US President Donald Trump took aim at Venezuela at the United Nations Tuesday, hitting Caracas with a fresh round of sanctions and openly talking about the military overthrow of President Nicolas Maduro.
Trump’s speech at the 73rd UN General Assembly (UNGA) dedicated special attention to Venezuela, with the US President claiming that “the socialist dictatorship of Nicolas Maduro has inflicted terrible pain” on the Venezuelan people and vowing “further action” against the South American country.
The statements coincided with a new round of sanctions unveiled by the US Treasury Department’s Office of Foreign Assets Control (OFAC) Tuesday, targeting high-ranking Venezuelan figures. These included the first lady, Cilia Flores, the Vice-President, Delcy Rodriguez, and other members of the cabinet. Assets were also seized from Rafael Sarria, who OFAC claim works as a frontman for Diosdado Cabello, the current President of the National Constituent Assembly.
Besides individual sanctions, which have included President Maduro himself, US actions have put up hurdles for all Venezuelan financial transactions and targeted the ability to service and re-finance debt issued by the Venezuelan government and state oil company PDVSA. Torino Capital Chief Economist Francisco Rodriguez has argued that US financial sanctions may have played an important role in the collapse of the oil-dependent country’s crude production and consequent worsening of its economic crisis.
While attending the UNGA, Trump also held a press conference with recently elected hard-right Colombian President Ivan Duque in which the US leader claimed that a military coup would succeed easily in Venezuela.
“It’s a regime that, frankly, could be toppled very quickly by the military if the military decides to do that,” said the US President in reply to a journalist. Trump reiterated on Wednesday that “all options are on the table” with regard to Venezuela.
Earlier this month, the New York Times revealed that US diplomats met repeatedly with dissident Venezuelan military officers who solicited Washington’s support in executing a coup against President Maduro.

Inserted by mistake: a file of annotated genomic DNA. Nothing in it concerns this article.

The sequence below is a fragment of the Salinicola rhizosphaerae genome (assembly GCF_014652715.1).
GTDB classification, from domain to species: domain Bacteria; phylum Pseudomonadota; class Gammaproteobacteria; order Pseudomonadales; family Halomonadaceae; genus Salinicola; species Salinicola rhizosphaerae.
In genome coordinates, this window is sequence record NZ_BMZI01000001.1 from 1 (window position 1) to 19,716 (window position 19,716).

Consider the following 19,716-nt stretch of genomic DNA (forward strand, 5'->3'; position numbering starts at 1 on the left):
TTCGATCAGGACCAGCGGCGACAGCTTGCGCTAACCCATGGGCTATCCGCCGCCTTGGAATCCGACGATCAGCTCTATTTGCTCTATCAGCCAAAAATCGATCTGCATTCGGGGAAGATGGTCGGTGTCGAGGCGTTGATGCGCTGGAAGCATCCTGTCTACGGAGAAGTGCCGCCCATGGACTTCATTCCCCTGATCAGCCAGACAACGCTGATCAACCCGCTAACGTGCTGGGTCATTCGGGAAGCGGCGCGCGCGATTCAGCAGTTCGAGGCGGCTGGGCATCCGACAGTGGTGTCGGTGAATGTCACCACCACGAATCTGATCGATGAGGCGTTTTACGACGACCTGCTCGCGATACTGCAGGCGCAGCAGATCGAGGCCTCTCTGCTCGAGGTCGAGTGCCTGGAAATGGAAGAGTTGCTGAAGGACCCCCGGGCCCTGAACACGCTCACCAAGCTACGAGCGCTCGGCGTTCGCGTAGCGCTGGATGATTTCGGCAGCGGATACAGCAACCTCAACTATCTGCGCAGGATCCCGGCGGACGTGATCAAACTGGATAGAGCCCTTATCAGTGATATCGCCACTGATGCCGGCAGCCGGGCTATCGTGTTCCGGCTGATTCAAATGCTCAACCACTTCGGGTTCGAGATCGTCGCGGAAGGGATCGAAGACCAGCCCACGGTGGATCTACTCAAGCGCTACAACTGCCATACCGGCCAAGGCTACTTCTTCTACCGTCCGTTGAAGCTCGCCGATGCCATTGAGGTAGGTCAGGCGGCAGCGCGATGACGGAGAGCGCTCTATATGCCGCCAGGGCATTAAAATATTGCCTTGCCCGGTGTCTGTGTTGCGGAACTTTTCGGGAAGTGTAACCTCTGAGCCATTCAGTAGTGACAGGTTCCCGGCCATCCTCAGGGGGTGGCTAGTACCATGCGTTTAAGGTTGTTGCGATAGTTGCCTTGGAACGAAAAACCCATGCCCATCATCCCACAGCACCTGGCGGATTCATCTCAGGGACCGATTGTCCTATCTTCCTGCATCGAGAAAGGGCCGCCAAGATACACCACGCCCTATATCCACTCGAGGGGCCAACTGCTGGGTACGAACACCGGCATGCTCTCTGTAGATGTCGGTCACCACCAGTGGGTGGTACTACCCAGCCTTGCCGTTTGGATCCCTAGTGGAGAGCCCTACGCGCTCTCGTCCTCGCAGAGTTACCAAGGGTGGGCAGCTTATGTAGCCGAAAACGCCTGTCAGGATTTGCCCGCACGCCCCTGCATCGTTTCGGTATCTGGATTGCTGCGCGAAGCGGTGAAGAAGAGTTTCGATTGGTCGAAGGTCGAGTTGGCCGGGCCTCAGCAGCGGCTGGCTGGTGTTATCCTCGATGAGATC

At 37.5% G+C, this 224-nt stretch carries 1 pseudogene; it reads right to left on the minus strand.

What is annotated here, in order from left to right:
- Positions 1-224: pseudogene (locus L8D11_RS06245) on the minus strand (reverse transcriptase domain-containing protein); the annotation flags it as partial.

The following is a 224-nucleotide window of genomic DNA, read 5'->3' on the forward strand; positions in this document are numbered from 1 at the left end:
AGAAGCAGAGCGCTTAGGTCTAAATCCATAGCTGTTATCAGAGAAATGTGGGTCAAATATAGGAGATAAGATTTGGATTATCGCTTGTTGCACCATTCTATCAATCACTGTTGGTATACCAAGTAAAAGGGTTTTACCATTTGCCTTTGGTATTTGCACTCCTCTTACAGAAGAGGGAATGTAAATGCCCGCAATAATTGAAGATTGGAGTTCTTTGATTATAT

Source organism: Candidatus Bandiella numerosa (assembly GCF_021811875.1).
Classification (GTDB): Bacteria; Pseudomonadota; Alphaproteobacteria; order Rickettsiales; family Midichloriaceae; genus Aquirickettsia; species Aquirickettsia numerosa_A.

The Trump administration has, nonetheless, downplayed the possibility of a direct US military intervention in Venezuela, despite concerns by Chicago Mayor Rahm Emanuel that an “October surprise” may be in the works.
For his part, Navy Vice Admiral Craig Faller indicated during his Senate confirmation hearings to lead US Southern Command that while there were no plans to intervene militarily in the Caribbean nation, normal preparations for “a range of contingencies” were underway.
Trump’s hawkish stance vis-a-vis Caracas was mirrored by regional US allies at the UNGA, with Argentine President Mauricio Macri expressing “concern” for the human rights situation in Venezuela. His Brazilian counterpart Michel Temer, who came to power after what is widely considered a parliamentary coup that ousted former President Dilma Rousseff, echoed those concerns and added that in South America there is “no more room for alternatives to democracy.”
Colombian President Ivan Duque went even further in his speech on Wednesday, stating that “putting an end to the Venezuelan dictatorship is a global challenge” and even claiming that Venezuela is experiencing “the worst humanitarian and migratory crisis in history.”
According to the UN’s International Organization for Migration, an estimated 2.3 million Venezuelans were living abroad as of July 2018. Approximately five million Colombian citizens currently reside in Venezuela, many of whom refugees of Colombia’s over half-century long civil war.
Venezuelan leaders were quick to react to the heated rhetoric and fresh actions coming out of New York.
Speaking at a ceremony in Caracas in which Venezuelan citizenship was granted to more than eight thousand immigrants, President Nicolas Maduro welcomed the latest sanctions as a badge of honor.
“The sanctions, besides being illegal and useless, are a medal, an award that shows that we are brave and on the right track,” he stated.
The Venezuelan President is due to address the UN General Assembly himself on Wednesday afternoon.
For his part, Foreign Minister Jorge Arreaza, who is in New York for the UNGA, also condemned Trump’s threats when speaking to the press.
“It is worrying that President Trump is once more raising the banners of the anachronistic Monroe Doctrine, which is against international law, the UN charter, and multilateralism […]. We have to defend the continent from these unilateral threats,” he said.
Arreaza went on to warn that a foreign military intervention would cause an actual migration crisis and numerous deaths, stressing that the Venezuelan people and armed forces know how to defend themselves.